The governors of Kisii and Nyamira counties have urged their people to disregard myths and traditional beliefs about the census and fully participate.
James Ongwae and John Nyagarama say members of the Gusii community believe it is taboo to count members of a household, children in particular, so they intend to keep off the national exercise.
The Gusii community believes that children who are counted die naturally or are bewitched by their families' enemies as they are considered a source of wealth.
However, this has affected development in the region as funding for projects and programmes is based on numbers.
Speaking separately, the governors told residents of Kisii and Nyamira that it would be crucial for them to disregard the beliefs and fully take part in the census set for August 24-31 to help the government plan for the region.
Speaking in his office on Wednesday, Mr Ongwae asked Kisii residents to embrace the exercise for the county to get more money from the National Treasury.
The county chief noted that the region is underfunded because a majority of its residents did not participate in the last census 10 years ago.
"I believe we have a population of over three million people in Kisii alone as opposed to the documented 1.5 million. This makes for a loss when it comes to resource allocation,” he said.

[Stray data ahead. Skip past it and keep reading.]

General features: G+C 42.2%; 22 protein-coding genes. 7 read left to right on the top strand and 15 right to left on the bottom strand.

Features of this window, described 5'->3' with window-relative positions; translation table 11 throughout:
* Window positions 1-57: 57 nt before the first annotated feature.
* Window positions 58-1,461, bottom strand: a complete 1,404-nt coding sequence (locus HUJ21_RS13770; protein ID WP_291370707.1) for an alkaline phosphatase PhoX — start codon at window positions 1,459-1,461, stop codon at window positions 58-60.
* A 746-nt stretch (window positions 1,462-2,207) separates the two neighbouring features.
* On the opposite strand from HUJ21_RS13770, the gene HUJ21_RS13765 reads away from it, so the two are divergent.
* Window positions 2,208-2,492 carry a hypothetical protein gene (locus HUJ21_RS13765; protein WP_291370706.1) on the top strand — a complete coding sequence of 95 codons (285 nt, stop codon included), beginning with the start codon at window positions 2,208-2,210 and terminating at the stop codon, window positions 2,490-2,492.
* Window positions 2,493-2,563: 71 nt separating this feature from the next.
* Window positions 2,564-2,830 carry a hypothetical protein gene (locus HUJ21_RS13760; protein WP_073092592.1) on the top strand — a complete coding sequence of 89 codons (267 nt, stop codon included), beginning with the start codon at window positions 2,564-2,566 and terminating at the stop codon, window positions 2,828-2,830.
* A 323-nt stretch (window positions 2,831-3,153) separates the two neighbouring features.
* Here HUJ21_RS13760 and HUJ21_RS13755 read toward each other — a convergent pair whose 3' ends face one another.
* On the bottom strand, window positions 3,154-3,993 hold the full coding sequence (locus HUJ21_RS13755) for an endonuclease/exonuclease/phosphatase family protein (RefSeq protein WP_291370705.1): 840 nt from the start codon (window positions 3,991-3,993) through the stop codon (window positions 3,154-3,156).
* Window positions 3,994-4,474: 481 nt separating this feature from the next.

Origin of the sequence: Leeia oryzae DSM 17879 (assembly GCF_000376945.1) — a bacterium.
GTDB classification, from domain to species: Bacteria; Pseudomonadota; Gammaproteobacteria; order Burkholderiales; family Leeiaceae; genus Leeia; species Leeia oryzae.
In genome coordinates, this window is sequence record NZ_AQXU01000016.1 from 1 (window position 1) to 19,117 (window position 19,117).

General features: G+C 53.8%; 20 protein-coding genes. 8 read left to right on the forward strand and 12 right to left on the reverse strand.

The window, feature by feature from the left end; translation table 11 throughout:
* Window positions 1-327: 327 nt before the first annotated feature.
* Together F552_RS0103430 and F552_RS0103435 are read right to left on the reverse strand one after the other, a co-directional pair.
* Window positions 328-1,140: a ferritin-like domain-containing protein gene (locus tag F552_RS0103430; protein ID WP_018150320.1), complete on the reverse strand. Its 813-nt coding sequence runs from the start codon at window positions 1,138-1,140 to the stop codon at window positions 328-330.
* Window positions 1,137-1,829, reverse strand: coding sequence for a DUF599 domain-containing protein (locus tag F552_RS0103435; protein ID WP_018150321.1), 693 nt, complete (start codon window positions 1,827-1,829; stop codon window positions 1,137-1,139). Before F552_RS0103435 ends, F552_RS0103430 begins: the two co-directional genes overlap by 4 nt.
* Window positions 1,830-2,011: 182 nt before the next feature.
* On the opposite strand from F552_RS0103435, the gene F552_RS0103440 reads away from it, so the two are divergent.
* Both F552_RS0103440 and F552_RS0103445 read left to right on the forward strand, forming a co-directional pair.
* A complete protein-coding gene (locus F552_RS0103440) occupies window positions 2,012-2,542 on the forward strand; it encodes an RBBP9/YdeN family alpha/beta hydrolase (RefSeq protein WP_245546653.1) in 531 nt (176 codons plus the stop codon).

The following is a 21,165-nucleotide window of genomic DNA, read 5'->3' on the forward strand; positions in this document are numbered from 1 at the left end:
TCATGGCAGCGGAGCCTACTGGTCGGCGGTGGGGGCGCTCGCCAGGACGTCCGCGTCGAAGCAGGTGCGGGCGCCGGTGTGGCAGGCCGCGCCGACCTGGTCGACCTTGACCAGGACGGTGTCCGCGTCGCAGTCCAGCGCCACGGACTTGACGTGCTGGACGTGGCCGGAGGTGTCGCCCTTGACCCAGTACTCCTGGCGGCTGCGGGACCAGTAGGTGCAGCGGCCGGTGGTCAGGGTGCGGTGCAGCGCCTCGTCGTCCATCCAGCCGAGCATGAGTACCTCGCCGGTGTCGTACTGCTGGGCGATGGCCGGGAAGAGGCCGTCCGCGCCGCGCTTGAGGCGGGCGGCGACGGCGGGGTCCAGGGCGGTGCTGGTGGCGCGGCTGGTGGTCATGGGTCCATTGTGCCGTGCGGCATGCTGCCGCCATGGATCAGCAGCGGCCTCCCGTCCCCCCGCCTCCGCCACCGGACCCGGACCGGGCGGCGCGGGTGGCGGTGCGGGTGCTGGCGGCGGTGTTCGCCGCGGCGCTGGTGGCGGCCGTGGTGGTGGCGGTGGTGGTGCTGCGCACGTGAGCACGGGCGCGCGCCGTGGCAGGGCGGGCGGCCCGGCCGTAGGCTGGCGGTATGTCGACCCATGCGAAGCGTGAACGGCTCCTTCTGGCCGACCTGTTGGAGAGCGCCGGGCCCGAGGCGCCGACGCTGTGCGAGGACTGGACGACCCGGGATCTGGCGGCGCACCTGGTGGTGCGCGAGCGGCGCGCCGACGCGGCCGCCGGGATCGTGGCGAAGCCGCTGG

Mr Nyagarama said Nyamira cannot risk missing 'national goodies'.
There is nothing wrong with parents giving the correct number of children in their homes, he said.
"I have always declared that I have 10 children and nothing happens to them, so my appeal is for each individual in Nyamira and Kisii to be accounted for in the exercise," he said.
Mr James Abuga, the national coordinator of Kenya National Bureau of Statistics, said ICT training for the exercise has been finalised.
Mr Abuga said the training of content supervisors was ongoing at the Kenya Institute of Highways and Building Technology.
“The training for ICT was held in Kisumu last week. Those trained are now training content supervisors who will later train enumerators” he said.
In Kisii, 3,500 enumerators, 431 content supervisors and 53 ICT supervisors were hired to carry out the exercise amid concerns that the shortlisting was neither free nor fair.